Young Brits are turning their back on alcohol, cigarettes and drugs, but are more prone to self-harm and eating disorders, according to recent research. A newly published government paper draws particular attention to the growing influence of social media and the Internet on young people’s behaviour. While drug use, binge drinking and teen pregnancy were a real worry in the past, today’s teens are more likely to fall victims to cyber-bullies and are more frequently exposed to “hate content, self-harm and pro-anorexia” websites. Eating disorders and self-harm have become more common in recent years, especially among young women. Recent research suggests that a third of 15-year-old girls has experimented with self-harm. “We still do seem to have a problem with young people not feeling happy, not feeling supported – communication between parents and children in this country is not as good as it is in others,” says Suzie Hayman, spokeswoman for Family Lives.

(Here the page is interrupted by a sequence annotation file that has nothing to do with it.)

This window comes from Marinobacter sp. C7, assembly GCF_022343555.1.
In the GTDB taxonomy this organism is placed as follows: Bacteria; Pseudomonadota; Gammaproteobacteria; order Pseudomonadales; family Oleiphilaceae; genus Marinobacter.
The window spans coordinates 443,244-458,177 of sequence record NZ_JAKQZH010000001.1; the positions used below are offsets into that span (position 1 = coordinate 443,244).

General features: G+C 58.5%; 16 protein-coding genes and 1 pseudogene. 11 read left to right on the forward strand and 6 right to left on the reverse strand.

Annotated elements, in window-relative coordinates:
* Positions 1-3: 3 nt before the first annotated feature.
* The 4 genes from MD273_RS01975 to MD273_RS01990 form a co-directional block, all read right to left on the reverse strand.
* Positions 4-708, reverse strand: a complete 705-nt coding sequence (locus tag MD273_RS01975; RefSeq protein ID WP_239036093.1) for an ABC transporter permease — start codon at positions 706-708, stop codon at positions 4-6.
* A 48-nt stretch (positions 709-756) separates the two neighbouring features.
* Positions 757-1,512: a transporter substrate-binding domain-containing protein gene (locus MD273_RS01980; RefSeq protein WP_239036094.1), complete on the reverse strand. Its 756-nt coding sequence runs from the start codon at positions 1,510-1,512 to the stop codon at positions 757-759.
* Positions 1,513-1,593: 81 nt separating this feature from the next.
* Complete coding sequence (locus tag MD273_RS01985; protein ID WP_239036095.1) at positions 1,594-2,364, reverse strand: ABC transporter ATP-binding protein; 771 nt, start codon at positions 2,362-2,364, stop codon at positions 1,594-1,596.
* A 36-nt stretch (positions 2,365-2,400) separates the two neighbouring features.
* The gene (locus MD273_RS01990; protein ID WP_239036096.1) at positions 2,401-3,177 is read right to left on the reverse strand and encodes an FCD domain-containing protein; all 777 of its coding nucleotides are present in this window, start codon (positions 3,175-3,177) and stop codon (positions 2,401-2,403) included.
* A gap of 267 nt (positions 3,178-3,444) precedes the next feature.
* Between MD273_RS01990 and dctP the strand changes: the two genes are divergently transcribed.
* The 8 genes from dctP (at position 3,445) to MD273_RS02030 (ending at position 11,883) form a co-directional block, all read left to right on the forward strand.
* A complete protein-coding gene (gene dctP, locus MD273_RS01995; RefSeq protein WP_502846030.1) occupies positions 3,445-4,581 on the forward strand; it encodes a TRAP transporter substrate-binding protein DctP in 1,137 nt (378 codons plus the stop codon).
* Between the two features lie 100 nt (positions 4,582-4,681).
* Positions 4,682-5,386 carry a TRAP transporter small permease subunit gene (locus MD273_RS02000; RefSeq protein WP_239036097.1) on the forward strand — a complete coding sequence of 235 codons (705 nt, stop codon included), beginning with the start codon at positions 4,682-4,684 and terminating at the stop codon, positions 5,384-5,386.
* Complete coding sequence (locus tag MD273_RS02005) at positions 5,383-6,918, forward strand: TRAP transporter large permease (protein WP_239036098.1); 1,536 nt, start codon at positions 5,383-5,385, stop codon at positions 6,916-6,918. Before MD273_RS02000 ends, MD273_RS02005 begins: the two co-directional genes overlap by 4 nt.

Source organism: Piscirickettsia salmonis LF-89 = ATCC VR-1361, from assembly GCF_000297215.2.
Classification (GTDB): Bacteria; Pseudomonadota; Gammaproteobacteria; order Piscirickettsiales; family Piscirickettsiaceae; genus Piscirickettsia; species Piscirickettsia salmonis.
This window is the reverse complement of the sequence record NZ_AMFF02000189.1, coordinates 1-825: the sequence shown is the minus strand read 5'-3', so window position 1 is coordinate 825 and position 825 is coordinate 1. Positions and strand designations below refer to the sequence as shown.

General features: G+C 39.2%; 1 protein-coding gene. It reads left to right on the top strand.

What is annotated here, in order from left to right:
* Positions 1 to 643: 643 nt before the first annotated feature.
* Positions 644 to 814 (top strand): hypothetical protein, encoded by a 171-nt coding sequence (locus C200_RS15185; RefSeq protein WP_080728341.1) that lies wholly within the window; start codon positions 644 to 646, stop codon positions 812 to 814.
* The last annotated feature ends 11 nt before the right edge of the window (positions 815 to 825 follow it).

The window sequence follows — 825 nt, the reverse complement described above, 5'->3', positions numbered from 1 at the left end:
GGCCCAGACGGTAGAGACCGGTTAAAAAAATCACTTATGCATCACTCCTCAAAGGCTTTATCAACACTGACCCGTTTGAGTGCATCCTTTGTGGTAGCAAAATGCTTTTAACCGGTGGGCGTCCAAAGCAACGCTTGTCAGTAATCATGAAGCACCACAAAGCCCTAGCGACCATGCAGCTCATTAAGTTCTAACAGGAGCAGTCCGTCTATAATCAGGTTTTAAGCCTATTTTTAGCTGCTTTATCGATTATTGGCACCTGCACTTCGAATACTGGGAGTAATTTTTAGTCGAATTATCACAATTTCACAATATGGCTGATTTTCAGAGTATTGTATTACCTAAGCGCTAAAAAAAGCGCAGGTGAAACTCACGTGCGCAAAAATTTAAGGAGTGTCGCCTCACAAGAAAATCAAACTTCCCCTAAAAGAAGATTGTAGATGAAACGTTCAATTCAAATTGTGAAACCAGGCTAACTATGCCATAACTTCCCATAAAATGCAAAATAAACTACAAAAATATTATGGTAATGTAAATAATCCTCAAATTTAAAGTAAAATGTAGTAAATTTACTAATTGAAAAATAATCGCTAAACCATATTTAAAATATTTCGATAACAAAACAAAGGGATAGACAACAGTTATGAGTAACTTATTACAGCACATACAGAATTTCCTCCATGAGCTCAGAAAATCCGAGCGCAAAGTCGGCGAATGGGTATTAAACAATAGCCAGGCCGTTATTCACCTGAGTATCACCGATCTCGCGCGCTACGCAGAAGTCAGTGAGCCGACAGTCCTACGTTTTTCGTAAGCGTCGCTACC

Shift in Risky Behaviour among Young Brits